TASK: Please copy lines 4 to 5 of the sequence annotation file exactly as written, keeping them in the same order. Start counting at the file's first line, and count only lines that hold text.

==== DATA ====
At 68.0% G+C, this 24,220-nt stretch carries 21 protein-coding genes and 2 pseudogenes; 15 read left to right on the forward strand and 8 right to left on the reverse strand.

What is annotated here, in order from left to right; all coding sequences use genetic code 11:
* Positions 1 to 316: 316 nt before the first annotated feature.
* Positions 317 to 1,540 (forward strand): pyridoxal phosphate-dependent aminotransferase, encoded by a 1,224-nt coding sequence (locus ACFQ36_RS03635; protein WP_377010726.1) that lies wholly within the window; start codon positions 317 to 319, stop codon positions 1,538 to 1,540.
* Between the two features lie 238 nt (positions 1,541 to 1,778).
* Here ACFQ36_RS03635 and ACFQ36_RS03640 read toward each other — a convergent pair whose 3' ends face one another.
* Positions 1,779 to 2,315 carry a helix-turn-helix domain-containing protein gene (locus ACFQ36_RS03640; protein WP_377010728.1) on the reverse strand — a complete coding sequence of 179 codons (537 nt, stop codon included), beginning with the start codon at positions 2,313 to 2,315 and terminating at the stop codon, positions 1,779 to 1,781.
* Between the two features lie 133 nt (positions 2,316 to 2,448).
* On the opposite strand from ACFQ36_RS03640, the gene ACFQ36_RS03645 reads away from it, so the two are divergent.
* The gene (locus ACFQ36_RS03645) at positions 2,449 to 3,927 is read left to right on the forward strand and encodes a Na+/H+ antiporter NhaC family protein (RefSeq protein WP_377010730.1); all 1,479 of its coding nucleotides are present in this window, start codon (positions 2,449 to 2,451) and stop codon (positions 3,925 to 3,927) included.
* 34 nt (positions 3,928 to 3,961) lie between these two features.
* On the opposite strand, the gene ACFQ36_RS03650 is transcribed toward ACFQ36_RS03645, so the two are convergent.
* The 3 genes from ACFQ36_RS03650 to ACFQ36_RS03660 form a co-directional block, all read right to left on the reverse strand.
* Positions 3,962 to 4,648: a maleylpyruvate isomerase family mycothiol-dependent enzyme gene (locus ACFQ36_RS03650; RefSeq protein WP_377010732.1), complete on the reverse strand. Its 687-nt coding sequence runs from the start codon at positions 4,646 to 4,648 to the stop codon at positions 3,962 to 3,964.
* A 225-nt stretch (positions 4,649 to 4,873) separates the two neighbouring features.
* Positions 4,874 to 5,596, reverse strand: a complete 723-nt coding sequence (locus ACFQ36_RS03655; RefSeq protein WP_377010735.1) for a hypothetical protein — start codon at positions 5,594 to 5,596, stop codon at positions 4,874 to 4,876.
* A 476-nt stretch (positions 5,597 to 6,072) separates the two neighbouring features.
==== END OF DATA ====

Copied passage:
* Positions 317 to 1,540 (forward strand): pyridoxal phosphate-dependent aminotransferase, encoded by a 1,224-nt coding sequence (locus ACFQ36_RS03635; protein WP_377010726.1) that lies wholly within the window; start codon positions 317 to 319, stop codon positions 1,538 to 1,540.
* Between the two features lie 238 nt (positions 1,541 to 1,778).